- Melissa Kellerman
Buying or selling a home can be a stressful experience without the security of a trusted REALTOR in your corner.
Choose me to be your trusted REALTOR.
I will guide you through every step of this rewarding process with professionalism and dedication. My attention to detail, strong communication and 100% effort will deliver the results you deserve. It is my mission to build lasting relationships and earn repeat referrals. The key to this is providing my clients with personalized service before, during and after every transaction. I am here to help you with all of your real estate needs.
Feel free to call or email me anytime!
Tuesday, November 30, 2010
RISMEDIA, November 30, 2010
1. Get past the advertising fluff. When selling your home and buying a new one, your mailbox becomes a sieve of solicitations—and one of the front-line offenders are homeowners’ insurance companies. Our quick scan of the latest bunch of mailings reveals quite a few boasting fancy packaging and idealistic images of beautiful homes with magazine-ready design schemes. They’re often printed on pricey paper stock and feature florid writing poetically telling you how they can help you protect your home and all the prized possessions it contains, better than any other company can. The boil-down is this: don’t just go with the first thing you see, even if it seems good.
2. Consult your state’s resources. Choosing from a huge array of large national insurance companies can be daunting; that’s why it’s a good idea to start in your state. Your state will likely have an insurance, consumer advocacy or chamber of commerce website offering homeowner’s insurance tips (just an example, find one for New York State at http://www.ins.state.ny.us/hmonindx.htm). The benefit to a state site is that it gives you a good idea as to what your insurance covers given your particular state’s weather conditions and home wear and zoning issues. These sites also give information on important state codes; it’s critical to check that the company you’re researching understands these codes extremely well. Finally, many state sites list consumer complaints against particular companies from residents in your state.
3. Make sure the coverage is not only extensive, but appropriate for you. A homeowner may come across a potential company with a good service record and reputation, but that doesn’t mean its ideal for them. Look at the details of what the company focuses on. If a company looks great overall, but they emphasize flooding and water damage in all their marketing materials, it’s not going to be right for you if you live in Arizona—no matter how great a company it is. Make sure the company’s strong points match the needs of your particular home and geographical area.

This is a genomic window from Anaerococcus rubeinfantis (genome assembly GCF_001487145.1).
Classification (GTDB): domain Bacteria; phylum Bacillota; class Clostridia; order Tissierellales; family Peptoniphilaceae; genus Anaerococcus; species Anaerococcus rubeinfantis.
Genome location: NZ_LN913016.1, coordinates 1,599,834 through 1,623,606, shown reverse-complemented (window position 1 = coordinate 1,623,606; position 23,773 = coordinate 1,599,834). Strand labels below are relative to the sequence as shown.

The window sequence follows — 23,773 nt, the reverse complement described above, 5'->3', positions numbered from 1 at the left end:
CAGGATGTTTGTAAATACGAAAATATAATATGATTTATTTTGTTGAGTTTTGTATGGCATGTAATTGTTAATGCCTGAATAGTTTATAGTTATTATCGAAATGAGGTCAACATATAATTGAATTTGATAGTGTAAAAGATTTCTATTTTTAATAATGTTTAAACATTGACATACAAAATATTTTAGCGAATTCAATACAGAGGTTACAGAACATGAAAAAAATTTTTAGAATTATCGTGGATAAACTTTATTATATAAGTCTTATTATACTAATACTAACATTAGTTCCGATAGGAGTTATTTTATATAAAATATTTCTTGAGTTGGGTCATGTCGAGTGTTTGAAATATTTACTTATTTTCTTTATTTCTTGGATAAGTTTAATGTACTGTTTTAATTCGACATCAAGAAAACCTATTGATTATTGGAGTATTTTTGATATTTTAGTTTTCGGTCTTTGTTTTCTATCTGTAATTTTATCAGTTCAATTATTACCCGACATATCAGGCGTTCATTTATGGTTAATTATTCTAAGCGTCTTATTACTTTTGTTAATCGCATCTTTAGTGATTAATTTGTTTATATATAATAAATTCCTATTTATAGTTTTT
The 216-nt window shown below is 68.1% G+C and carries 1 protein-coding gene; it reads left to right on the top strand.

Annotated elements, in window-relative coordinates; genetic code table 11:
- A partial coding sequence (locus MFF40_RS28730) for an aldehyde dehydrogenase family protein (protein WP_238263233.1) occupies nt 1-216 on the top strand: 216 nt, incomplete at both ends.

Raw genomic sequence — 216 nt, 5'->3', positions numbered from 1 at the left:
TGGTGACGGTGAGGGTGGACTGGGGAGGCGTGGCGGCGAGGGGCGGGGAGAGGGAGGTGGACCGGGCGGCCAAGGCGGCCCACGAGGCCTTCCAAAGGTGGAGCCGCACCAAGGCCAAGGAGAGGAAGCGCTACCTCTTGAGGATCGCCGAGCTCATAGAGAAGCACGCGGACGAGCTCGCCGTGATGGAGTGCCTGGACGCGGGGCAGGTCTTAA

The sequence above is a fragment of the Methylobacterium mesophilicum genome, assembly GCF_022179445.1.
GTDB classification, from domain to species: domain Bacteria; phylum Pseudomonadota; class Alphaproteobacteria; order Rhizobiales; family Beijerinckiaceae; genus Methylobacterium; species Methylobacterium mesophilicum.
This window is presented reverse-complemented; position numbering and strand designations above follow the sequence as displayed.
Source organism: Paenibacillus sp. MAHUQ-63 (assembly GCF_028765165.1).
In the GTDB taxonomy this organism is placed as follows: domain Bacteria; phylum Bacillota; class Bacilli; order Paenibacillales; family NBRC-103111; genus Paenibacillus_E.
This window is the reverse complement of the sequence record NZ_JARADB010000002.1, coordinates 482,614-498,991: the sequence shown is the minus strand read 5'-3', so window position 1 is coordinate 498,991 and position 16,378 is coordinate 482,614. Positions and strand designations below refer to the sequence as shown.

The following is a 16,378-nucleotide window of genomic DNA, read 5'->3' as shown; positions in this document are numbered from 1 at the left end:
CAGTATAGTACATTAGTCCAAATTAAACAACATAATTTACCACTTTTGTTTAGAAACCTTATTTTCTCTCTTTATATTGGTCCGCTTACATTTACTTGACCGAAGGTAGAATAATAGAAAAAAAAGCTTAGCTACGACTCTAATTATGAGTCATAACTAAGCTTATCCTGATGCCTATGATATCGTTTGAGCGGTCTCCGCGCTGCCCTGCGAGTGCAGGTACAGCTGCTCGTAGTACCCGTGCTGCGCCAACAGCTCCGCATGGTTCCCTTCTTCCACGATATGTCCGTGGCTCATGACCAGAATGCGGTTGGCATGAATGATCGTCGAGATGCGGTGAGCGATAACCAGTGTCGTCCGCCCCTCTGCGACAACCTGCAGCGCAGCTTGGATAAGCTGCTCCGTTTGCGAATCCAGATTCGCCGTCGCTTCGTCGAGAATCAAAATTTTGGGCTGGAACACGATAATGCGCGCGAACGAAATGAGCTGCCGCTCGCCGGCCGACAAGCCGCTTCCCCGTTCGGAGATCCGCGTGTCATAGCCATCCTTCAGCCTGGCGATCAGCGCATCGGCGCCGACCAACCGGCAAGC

4. Familiarize yourself with the claim process. The insurance company might advertise the fact that you can make frequent claims for repairs, but many companies hike up your premium if you frequently file small claims. This isn’t necessarily unethical, as it’s often stated in the fine print, but it could definitely hurt your wallet; that’s why it’s smart to ask up front how both routine/small and catastrophic claims might affect premiums. At the most, asking will ultimately save you money, i.e., you can do a small repair yourself instead of filing a claim for it, and ultimately the money you spend on the repair might be less than the premium hike.
5. Know the condition of your home. It’s impossible to effectively choose homeowners’ insurance unless you know the condition of your home inside and out. For instance, if you have a roof that’s prone to leakiness and not in the best shape, you’ll obviously want to avoid a policy that doesn’t cover this sort of thing. The best way to learn about issues in your home is to get a home inspection of your new home by a certified, reputable home inspector. The home inspector will examine your new home for any potential faults and issues to watch for; this is incredibly powerful ammunition in choosing the right homeowners’ insurance, and can save a lot of money in the event anything goes wrong and you find yourself in the claim-filing process.
Dan Steward is president of Pillar To Post Professional Home Inspections.
For more information, visit http://www.pillartopost.com/.
Friday, November 19, 2010
How is the market in Colorado Springs? This is probably THE question I am asked the most often, or at least some variation of it. Sometimes its just, how is the real estate market? Or how is business?
What is the answer? It depends, who’s asking? If you are a seller, this is market is just plain scary .We’ve had 3 months of declining sales since June. Year to date, sales are now lower than last year’s dismal conditions. This is a ‘serious sellers only’ kind of market, where if you don’t really have to sell, you probably want to wait for better times.
On the other hand, if you are are a buyer, this is probably the best market you will ever see. Prices are low. Selection is great. Interest rates are minuscule (4% ish!). For move-up buyers however, this is a confusing time, because they know it will be tough sledding for selling their existing home, but the bargains both for replacing and the low interest rates are really tempting.